Last Updated Nov 5, 2009 2:12 PM EST
Even though Comcast knew that NAD's policy was to refer companies to the FTC for investigation if they refuse to participate in the challenge, Comcast demurred. (There is an understanding that NAD referrals go to the top of the FTC's in-box.)
Strategically, the decision is an odd one because Comcast is not popular with the FTC. In April of this year the feds fined Comcast $900,000 for repeatedly making telemarketing calls to customers who had begged the company never to call them again. Comcast had made 900,000 unwanted calls.
Comcast's reason for not participating with the NAD was that Verizon's lawyer was conflicted and might gain access to confidential information that could help Verizon in unrelated multidistrict litigation against Comcast.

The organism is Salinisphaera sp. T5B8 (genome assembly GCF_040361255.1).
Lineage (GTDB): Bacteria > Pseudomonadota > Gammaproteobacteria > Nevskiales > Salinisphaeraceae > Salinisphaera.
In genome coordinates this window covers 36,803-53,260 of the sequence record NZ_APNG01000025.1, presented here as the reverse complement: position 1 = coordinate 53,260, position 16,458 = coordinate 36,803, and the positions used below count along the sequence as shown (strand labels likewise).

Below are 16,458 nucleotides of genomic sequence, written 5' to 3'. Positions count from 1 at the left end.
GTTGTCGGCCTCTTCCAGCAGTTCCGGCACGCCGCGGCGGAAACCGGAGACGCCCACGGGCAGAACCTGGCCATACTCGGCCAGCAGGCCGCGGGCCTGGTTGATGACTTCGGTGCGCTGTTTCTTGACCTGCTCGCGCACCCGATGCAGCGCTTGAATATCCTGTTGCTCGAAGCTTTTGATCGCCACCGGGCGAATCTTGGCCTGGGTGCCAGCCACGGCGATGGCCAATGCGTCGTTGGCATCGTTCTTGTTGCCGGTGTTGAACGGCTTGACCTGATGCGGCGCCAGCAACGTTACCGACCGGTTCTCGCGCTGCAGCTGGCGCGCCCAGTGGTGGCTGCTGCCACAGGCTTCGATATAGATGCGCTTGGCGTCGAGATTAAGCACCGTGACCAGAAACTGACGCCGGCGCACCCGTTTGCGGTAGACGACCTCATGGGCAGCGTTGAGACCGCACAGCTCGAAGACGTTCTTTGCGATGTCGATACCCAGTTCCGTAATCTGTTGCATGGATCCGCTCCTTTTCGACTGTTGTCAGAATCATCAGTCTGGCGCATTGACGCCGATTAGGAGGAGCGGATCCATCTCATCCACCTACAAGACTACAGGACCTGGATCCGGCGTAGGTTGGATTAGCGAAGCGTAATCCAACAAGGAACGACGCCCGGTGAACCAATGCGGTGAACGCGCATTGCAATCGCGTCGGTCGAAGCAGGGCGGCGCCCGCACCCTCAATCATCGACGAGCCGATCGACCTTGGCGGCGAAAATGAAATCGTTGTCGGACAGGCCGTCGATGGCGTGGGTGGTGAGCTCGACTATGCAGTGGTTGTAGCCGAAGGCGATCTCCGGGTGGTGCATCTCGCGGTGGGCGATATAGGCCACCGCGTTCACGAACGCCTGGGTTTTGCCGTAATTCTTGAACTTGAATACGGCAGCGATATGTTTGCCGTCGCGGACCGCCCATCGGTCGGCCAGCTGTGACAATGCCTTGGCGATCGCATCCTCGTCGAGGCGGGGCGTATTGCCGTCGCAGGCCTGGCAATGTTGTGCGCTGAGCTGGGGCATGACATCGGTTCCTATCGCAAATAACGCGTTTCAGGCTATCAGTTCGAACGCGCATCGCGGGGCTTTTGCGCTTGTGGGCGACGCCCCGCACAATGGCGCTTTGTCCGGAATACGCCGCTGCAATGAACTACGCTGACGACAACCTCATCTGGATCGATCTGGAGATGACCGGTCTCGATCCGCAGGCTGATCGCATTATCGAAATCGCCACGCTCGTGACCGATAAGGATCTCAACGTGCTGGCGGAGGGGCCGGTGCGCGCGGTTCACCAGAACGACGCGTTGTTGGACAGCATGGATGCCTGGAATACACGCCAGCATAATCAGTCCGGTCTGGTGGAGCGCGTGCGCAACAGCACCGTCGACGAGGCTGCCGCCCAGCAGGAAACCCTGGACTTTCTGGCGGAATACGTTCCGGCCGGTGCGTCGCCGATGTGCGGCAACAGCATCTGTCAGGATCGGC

Comcast's decision merely accelerates any future potential confrontation between the FTC and Comcast. It's an especially strange move because the FTC historically dislikes repeat offenders. Note that in the FTC's statement on the April fine, FTC chair Jon Leibowitz said that "we will be especially tough on companies that ignore their obligations under prior court orders." No specific court order is at stake here, but you can see the general principle.
And Comcast had choices: The NAD process is voluntary, has an appeals process, and is not legally enforceable unless the FTC gets involved. In other words, Comcast could have tied up Verizon and NAD for months if not years before arriving at the top of the FTC's Bay Boys list. And yet the cable company has chosen to go looking for trouble.